In this lab you will deploy code to GKE and access data stored in a Spanner database. The setup script below prepares this infrastructure for you.

  1. Open file and edit the values of passwords that are currently set to CHANGEME
  2. Run the setup script to stand up a GKE cluster and a CloudSQL database that you will use in this lab
  1. In Cloud Shell, create a new directory with name mynodejsapp
mkdir mynodejsapp
  1. Change to this directory and open it as a workspace. This will reload the editor by creating a workspace configuration in the newly created folder.
cd mynodejsapp && cloudshell workspace .
  1. Install Node and NPM using NVM.
curl -o- | bash
        # This loads nvm bash_completion
export NVM_DIR="$HOME/.nvm"
[ -s "$NVM_DIR/" ] && \. "$NVM_DIR/"  # This loads nvm
[ -s "$NVM_DIR/bash_completion" ] && \. "$NVM_DIR/bash_completion"  

nvm install stable

nvm alias default stable

3. Create a new starter application

  1. Initialize the application

Creating a package.json file by running the following command

npm init
    Choose the entry point: (index.js) src/index.js and default values for the rest of the parameters. This will create the file with following contents
  "name": "mynodejsapp",
  "version": "1.0.0",
  "description": "",
  "main": "src/index.js",,
  "scripts": {
    "test": "echo \"Error: no test specified\" && exit 1"
  "author": "",
  "license": "ISC"
  1. Add an Entry Point

Edit this file to include the start command in the script "start": "node src/index.js",. After the change the scripts should look like the code snippet below:

"scripts": {
    "start": "node src/index.js",
    "test": "echo \"Error: no test specified\" && exit 1"
  1. Add the Express Dependency

The code that we are going to add also uses express so let us add that dependency to this package.json file. So after all the changes the package.json file should be as shown below.

  "name": "mynodejsapp",
  "version": "1.0.0",
  "description": "",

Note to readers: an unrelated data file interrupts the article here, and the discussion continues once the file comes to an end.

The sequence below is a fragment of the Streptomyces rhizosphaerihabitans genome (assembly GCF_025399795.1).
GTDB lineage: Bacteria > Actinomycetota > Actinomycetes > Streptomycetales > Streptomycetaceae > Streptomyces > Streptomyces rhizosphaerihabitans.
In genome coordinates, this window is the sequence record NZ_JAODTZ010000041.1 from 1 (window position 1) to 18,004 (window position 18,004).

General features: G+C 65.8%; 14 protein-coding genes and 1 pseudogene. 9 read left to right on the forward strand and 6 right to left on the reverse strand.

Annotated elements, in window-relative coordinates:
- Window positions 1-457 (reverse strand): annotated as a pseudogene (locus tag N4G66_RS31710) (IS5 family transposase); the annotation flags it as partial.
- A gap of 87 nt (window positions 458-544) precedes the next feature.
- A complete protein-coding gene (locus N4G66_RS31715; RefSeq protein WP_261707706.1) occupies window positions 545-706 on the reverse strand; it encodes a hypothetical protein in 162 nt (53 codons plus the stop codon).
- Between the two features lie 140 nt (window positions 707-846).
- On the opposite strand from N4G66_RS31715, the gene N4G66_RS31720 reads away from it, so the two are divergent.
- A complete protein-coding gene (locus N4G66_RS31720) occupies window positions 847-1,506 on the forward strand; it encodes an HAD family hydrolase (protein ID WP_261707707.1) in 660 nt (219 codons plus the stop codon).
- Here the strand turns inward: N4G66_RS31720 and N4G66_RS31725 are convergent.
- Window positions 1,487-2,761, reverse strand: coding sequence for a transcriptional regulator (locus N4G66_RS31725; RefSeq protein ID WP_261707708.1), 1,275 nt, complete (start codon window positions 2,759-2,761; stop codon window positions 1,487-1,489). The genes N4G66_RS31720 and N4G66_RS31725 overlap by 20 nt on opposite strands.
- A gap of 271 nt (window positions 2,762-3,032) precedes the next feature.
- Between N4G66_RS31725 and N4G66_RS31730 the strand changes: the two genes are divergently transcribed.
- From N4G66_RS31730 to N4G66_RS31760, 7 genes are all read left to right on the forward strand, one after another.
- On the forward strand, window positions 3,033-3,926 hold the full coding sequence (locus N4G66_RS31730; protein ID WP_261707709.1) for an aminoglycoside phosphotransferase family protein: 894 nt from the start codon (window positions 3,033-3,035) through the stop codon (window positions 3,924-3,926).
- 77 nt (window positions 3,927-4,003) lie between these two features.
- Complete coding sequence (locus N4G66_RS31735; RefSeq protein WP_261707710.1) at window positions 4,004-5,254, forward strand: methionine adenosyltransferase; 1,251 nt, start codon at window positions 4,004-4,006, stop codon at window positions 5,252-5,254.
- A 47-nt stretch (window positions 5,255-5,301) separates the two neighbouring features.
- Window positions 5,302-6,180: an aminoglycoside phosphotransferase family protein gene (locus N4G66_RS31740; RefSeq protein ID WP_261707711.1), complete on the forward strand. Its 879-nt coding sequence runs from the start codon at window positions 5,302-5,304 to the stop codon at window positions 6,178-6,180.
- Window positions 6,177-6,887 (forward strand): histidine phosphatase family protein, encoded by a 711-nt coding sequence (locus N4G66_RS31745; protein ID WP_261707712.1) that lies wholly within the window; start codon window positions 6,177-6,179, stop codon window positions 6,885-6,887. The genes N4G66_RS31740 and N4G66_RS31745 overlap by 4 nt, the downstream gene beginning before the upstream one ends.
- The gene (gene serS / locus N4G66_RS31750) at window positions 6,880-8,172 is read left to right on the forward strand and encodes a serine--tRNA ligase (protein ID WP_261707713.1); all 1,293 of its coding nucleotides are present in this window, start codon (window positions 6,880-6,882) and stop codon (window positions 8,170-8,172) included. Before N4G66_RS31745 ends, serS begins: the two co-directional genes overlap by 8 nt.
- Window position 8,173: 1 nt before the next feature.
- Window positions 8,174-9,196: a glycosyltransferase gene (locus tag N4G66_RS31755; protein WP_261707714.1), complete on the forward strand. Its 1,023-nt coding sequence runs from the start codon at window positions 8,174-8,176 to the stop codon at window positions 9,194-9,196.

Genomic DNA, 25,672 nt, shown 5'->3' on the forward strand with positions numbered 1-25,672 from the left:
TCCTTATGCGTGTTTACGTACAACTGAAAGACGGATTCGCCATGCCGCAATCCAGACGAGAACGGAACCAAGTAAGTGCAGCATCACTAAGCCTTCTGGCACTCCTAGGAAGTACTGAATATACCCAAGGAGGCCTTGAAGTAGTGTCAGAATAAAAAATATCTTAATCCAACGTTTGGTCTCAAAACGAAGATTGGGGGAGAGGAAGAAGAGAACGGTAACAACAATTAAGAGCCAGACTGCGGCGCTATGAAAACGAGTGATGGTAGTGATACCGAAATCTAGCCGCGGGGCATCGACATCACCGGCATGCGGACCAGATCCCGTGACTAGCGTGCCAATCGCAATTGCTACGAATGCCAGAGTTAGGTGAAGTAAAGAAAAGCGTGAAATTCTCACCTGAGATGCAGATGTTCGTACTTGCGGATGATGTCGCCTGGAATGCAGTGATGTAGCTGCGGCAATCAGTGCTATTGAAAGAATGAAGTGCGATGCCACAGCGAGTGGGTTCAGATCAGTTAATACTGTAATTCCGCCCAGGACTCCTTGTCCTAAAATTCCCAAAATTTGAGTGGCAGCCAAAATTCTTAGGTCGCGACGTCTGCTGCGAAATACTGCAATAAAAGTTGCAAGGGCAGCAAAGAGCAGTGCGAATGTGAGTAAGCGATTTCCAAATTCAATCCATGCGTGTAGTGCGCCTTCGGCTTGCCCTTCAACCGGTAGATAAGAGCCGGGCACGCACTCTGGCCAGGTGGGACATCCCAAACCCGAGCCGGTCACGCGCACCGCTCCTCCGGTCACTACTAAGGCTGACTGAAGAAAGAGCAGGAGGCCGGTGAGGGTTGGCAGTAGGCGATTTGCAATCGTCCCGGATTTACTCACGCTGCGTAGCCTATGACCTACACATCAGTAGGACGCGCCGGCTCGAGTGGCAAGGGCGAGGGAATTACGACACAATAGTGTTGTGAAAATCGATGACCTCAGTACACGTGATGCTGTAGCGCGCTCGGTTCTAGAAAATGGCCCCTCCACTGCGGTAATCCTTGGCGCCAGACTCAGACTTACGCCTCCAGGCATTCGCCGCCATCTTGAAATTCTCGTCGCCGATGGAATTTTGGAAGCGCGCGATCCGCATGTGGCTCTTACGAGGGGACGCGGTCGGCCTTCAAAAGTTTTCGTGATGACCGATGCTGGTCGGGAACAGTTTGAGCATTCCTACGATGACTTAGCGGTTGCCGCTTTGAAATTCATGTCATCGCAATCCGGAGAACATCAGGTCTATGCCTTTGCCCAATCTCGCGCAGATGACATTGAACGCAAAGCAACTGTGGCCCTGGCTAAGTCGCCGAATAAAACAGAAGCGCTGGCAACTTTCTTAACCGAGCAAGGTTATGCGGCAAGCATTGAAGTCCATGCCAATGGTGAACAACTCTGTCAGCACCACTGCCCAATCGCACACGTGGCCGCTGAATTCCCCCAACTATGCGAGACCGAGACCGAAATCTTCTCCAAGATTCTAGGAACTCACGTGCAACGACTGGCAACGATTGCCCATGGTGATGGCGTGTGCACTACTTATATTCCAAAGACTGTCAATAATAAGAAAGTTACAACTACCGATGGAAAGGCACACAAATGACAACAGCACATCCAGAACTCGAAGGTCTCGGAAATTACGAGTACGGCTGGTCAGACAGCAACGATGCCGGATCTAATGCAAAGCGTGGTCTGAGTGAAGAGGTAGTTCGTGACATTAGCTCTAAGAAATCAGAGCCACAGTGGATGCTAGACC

"main": "src/index.js",
  "scripts": {
    "start": "node src/index.js",
    "test": "echo \"Error: no test specified\" && exit 1"
  "author": "Your Name",
  "license": "ISC",
  "dependencies": {
    "express": "^4.16.4"
  1. Create the index.js file

Create a source directory called src

Create src/index.js with the following code

const express = require('express');
const app = express();
const PORT = 8080;

app.get('/', (req, res) => {
    var message="Greetings from Node";
    res.send({ message: message });

app.listen(PORT, () => {
  console.log(`Server running at: http://localhost:${PORT}/`);


Note the PORT is set to value 8080

Generate Manifests

Skaffold provides integrated tools to simplify container development. In this step you will initialize skaffold which will automatically create base kubernetes YAML files. Execute the command below to begin the process.

Execute the following command in the terminal

skaffold init --generate-manifests

When prompted:

  • Enter 8080 for the port
  • Enter y to save the configuration

Two files are added to the workspace viz, skaffold.yaml and deployment.yaml

Update app name

The default values included in the configuration don't currently match the name of your application. Update the files to reference your application name rather than the default values.

  1. Change entries in Skaffold config
  • Open skaffold.yaml
  • Select the image name currently set as package-json-image
  • Right click and choose Change All Occurrences